The directory-based cache coherence protocol for the DASH multiprocessor

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Citation: Daniel Lenoski, James Pierce Laudon, Kourosh Gharachorloo, Anoop Gupta, John L. Hennessy (1990/05) The directory-based cache coherence protocol for the DASH multiprocessor. ACM SIGARCH Computer Architecture News (RSS)
DOI (original publisher): 10.1145/325096.325132
Semantic Scholar (metadata): 10.1145/325096.325132
Sci-Hub (fulltext): 10.1145/325096.325132
Internet Archive Scholar (search for fulltext): The directory-based cache coherence protocol for the DASH multiprocessor
Tagged: Computer Science (RSS) Computer Architecture (RSS)


Uniprocessors can only handle small problem sizes, so the future lies in multi-processor systems. However, these have multiple separate memories. Data has to be communicated between them. DASH uses a directory-based coherence protocol with point-to-point messages.

Theoretical and Practical Relevance

Directory-based cache coherence is essential to modern high-performance computers (supercomputers), although we have evolved to more complex directory structures. The larger Stanford DASH project would be hugely influential in academia and industry, proving the viability of a cache-coherent NUMA machine and release consistency.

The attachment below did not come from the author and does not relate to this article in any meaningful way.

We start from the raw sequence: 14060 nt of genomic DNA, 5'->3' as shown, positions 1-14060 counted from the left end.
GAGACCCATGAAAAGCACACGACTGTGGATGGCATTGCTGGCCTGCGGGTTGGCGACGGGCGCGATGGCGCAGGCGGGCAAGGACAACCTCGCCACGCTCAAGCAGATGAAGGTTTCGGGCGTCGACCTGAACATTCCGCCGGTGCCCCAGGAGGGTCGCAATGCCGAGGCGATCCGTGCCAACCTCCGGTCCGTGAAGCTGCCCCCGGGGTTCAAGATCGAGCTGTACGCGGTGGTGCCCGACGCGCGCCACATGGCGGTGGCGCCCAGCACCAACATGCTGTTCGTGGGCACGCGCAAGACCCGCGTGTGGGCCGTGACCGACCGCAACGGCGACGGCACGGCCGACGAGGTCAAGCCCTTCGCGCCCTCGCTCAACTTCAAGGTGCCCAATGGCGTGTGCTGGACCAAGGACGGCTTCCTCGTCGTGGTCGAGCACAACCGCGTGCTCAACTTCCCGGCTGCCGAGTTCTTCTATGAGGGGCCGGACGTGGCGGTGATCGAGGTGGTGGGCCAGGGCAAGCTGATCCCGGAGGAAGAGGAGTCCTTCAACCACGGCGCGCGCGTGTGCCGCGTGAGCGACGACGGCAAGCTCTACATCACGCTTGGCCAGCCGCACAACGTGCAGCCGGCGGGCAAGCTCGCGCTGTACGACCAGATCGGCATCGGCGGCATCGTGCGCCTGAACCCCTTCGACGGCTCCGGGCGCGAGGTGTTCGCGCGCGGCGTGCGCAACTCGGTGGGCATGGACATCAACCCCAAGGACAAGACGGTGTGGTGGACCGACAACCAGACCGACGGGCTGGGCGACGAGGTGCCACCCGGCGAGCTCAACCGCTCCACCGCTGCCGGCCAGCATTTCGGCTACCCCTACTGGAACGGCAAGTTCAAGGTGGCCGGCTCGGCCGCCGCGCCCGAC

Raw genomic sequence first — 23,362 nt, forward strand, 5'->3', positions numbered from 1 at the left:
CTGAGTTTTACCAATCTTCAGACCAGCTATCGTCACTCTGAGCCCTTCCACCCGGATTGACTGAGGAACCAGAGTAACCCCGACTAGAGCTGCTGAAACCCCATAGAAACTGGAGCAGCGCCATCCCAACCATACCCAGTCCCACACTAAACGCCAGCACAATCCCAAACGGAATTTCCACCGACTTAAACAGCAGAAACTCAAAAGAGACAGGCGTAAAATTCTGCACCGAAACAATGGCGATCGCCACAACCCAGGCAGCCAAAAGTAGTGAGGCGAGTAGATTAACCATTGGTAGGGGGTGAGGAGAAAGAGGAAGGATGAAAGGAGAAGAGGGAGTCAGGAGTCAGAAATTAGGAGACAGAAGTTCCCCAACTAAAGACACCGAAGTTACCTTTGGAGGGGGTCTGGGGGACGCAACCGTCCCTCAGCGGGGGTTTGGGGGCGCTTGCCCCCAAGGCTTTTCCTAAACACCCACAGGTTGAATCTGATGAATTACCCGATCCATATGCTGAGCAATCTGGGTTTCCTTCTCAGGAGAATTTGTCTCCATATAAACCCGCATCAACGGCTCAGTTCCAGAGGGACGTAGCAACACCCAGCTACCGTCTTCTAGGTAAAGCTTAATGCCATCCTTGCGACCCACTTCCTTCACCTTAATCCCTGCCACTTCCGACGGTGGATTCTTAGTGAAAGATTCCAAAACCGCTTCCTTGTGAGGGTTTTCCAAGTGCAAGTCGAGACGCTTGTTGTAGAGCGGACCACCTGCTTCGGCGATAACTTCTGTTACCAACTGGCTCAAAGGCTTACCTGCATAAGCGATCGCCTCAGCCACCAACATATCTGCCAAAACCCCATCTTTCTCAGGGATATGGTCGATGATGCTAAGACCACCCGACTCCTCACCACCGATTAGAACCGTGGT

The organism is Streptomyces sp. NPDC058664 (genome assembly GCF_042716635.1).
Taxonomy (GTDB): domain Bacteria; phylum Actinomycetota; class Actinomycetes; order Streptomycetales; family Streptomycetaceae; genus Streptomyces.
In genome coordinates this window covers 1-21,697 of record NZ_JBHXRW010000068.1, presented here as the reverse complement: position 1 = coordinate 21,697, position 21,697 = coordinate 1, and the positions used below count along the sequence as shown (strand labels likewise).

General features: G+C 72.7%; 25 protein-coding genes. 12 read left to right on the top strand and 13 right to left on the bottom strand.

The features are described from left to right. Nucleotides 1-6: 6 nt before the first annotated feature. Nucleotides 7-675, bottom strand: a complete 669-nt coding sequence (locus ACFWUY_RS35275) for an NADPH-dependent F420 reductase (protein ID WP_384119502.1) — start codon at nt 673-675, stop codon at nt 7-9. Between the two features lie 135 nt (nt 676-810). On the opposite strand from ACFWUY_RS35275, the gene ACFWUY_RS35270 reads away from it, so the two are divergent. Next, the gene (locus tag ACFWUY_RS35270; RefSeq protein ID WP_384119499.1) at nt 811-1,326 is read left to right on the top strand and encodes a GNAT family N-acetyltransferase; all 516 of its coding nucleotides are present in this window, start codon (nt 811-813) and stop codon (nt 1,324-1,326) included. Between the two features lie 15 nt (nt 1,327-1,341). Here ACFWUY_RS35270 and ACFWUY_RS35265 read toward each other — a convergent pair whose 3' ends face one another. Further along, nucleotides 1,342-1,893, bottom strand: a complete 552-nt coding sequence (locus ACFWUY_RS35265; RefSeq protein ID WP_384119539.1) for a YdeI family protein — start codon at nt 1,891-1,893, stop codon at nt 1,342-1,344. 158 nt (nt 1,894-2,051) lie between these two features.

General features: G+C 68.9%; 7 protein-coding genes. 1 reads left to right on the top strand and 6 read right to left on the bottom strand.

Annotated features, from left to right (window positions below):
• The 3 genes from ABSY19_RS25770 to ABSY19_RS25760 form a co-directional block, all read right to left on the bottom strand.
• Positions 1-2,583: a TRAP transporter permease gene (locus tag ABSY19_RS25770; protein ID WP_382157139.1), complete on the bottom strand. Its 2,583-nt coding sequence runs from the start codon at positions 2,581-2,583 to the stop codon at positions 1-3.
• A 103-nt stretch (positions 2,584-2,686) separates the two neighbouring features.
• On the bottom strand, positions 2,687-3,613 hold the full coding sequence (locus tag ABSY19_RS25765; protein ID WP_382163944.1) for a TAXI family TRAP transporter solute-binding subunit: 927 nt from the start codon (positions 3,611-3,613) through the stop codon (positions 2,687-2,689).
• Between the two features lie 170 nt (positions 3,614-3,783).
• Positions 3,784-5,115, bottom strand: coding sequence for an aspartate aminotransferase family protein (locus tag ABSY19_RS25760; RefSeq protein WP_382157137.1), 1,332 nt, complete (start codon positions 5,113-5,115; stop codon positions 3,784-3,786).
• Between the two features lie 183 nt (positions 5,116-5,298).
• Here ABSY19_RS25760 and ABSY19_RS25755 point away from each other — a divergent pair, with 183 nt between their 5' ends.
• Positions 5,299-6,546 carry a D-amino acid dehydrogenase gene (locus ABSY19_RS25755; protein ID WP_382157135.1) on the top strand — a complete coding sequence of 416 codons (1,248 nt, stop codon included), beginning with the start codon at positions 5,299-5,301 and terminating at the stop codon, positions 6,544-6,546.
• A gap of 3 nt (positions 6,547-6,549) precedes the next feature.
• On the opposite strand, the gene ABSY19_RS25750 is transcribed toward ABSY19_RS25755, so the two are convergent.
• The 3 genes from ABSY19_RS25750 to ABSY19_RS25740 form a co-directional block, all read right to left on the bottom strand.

1. Uniprocessors have inherent limitations in the size of problems a single one can process, but they are easy to replicate
  2. They either use shared memory/cache coherence or message passing to communicate.
    • Shared memory: User to program (no need for explicit data partitioning esp. in dynamic load distribution) but has problems scaling up.
    • Message passing: Scales up better
  3. How do we implement scalable shared memory?


  • Memory Consistency model: What values can a store return (when there have been multiple stores on different processors)?
    • Stronger have fewer permissible values for loads. Easier to program, harder to optimize.
  • Case study on DASH Multiprocessor:
    • processing node := processors and private cache.
    • cluster := N processing nodes (shared memory through snooping-based cache coherence), memory, directory, and remote access cache.
    • System := M clusters (shared memory through directory-based cache coherence) connected with a high-bandwidth low-latency interconnect.
  • Cache coherence: Either snoopy or directory-based.
    • This system chooses directory, because it scales better.
    • Correctness: should guarantee a specified memory consistency model, deadlock free, detect processor failures
    • Performance metrics: latency, bandwidth (throughput)


  • Release consistency (not novel): accesses can be delayed until a release (aka fence).
    • DASH provides a full fence (all accesses have to be completed) and a write fence (all writes have to be completed).
  • DASH Cache Coherence protocol: invalidation-based, ownership-based protocol between clusters, which connects to a snooping-based, MESI protocol within clusters. This paper is primarily about the inter-cluster protocol.
    • States: uncached remote, shared remote, dirty remote. They work like you would expect.
    • Directory: bit-vector with one bit per remote cluster.
      • Future work needs to reduce this space for the system to become scalable. Perhaps, group clusters into regions and have a bit per region or use a sparse directory.
    • No formal verification, which is mostly a product of the time. Modern model-checkers make this feasible.
    • However, there is some possibility of livelock.
  • No performance/scalability evaluation. This is probably also a product of the times.